Singh et al v. Bunch et al

Filing 70

ORDER Denying 69 Exparte Application to Continue October 17, 2017 Hearing, signed by District Judge Dale A. Drozd on 10/11/2017. (Gaumnitz, R)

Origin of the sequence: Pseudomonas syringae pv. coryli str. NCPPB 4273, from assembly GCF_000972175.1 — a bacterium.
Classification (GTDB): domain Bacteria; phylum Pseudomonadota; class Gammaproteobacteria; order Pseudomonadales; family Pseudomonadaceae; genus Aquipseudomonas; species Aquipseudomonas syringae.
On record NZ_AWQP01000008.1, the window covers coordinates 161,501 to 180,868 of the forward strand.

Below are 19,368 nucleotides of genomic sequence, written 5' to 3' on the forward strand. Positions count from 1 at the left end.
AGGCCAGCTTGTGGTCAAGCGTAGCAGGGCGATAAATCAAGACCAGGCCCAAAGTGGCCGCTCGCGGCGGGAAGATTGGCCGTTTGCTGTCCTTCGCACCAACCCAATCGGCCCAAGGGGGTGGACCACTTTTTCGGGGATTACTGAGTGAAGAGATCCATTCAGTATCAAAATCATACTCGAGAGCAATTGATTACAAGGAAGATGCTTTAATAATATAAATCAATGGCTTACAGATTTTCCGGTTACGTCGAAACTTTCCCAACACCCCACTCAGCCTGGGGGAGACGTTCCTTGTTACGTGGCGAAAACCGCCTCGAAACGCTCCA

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1 2 3 4 5 6 7 8 UNITED STATES DISTRICT COURT 9 FOR THE EASTERN DISTRICT OF CALIFORNIA 10 11 12 PRAVEEN SINGH and JOYTESHNA KARAN, Plaintiffs, 13 14 15 16 No. 1:15-cv-00646-DAD-BAM ORDER DENYING EX PARTE APPLICATION TO CONTINUE OCTOBER 17, 2017 HEARING v. KIRK BUNCH, et al., (Doc. No. 69) Defendants. 17 18 On September 12, 2017, defendant Navarro filed a motion to set aside the clerk’s entry of 19 default against him in this case, to quash service and dismiss him from the suit. (Doc. No. 63.) 20 Hearing on this motion was properly noticed for October 17, 2017. (Id.) Plaintiffs did not timely 21 file an opposition or a request to extend the time to oppose the motion, and only belatedly filed an 22 ex parte application to continue the October 17, 2017 hearing to November 7, 2017. (Doc. No. 23 69.) In that application, plaintiffs’ counsel explains he was out of the country until the end of 24 September 2017 on a pre-paid vacation, and that this gave him insufficient time to prepare an 25 opposition to defendant Navarro’s motion before the opposition was due on October 3, 2017. 26 (Doc. No. 69-1 at ¶¶ 2–3.) Plaintiffs’ counsel reports that he contacted defense counsel and 27 sought a stipulation to continue the hearing date, but refused to agree to set aside the entry of 28 default, which defense counsel had sought in return for such a stipulation. (Doc. No. 69-3.) As 1 1 such, no stipulation was reached. 2 Local Rule 144 states that “[c]ounsel shall seek to obtain a necessary extension from the 3 Court or from other counsel or parties in an action as soon as the need for an extension becomes 4 apparent.” L.R. 144(d). Here, plaintiffs’ counsel declares he became aware of the motion on the 5 day it was filed, September 12, 2017, when he was already outside of the country and knew he 6 would not be able to timely file an opposition to it. (Doc. No. 69-1 at ¶ 3.) The documents 7 submitted by plaintiffs’ counsel indicate he exchanged several e-mails with defense counsel over 8 the subsequent two days. (Doc. No. 69-3.) Plaintiffs’ counsel knew by September 14, 2017 that 9 defense counsel would not stipulate to continue the hearing absent an agreement to set aside the 10 entry of default. (Id. at 2.) Further, plaintiffs’ counsel represents he returned to the country on 11 September 30, 2017, several days before his opposition to the pending motion was due. (Doc. 12 No. 69 at 2.) Despite knowing that no stipulation was forthcoming for almost a month, and 13 having been back in the country for ten days, plaintiffs’ counsel failed to file a request to continue 14 the noticed hearing date or grant him additional time to oppose the motion until less than a week 15 before the properly noticed hearing. No good cause has been shown for this delay.1 16 Further, the court observes this case was filed approximately two and a half years ago, on 17 April 27, 2015. (Doc. No. 1.) Despite the significant time that has elapsed, the case has yet to 18 reach an initial scheduling conference and, therefore, no discovery deadline has yet to be 19 established. Much of that delay2 appears to be related to uncertainty about the adequacy of 20 plaintiffs’ service of the summons and complaint on all defendants and plaintiffs’ seeking of entry 21 of default against those defendants who have not appeared. (See, e.g., Doc. Nos. 44, 48, 49, 53, 22 23 24 25 1 Plaintiffs’ counsel’s assertion that defense counsel “feigned his agreement to continue the Motion date” appears to be disingenuous. (Doc. No. 69-1 at ¶ 5.) Defense counsel’s e-mails make it clear from the outset that the defense would not stipulate to continue the hearing date on the pending motion without plaintiff stipulating to set aside the entry of default. (Doc. No. 69-3.) 2 26 27 28 While the current delay in this case has persisted only since March 2017, the court notes that delays due to uncertainty regarding service on defendant Navarro are not a new in this case. (See Doc. No. 24) (noting that, as of November 2015, plaintiffs had failed to file proofs of service concerning defendants Navarro and Evers and warning they would be dismissed if plaintiffs failed to prosecute the case against them). 2 1 58, 59, 60.) Plaintiffs’ counsel also neglected to appear at the last properly noticed hearing before 2 this court. (Doc. No. 57.) In short, the court is concerned plaintiffs and their counsel are not 3 diligently prosecuting this case. 4 For all of these reasons, no further delays on the part of plaintiffs will be permitted absent 5 a demonstration of good cause, which has not been shown here. Plaintiffs’ ex parte application to 6 continue the hearing date (Doc. No. 69) on the pending motion to set aside the entry of default 7 and quash service is denied. While plaintiffs’ counsel forfeited the right to be heard in opposition 8 to the motion by failing to timely file an opposition, see L.R. 230(d), the court will nonetheless 9 exercise its discretion and allow plaintiffs’ counsel to voice his objections to the pending motion 10 at the hearing, if he so chooses. 11 IT IS SO ORDERED. 12 Dated: October 11, 2017 UNITED STATES DISTRICT JUDGE 13 14 15 16 17 18 19 20 21 22 23 24 25 26 27 28 3

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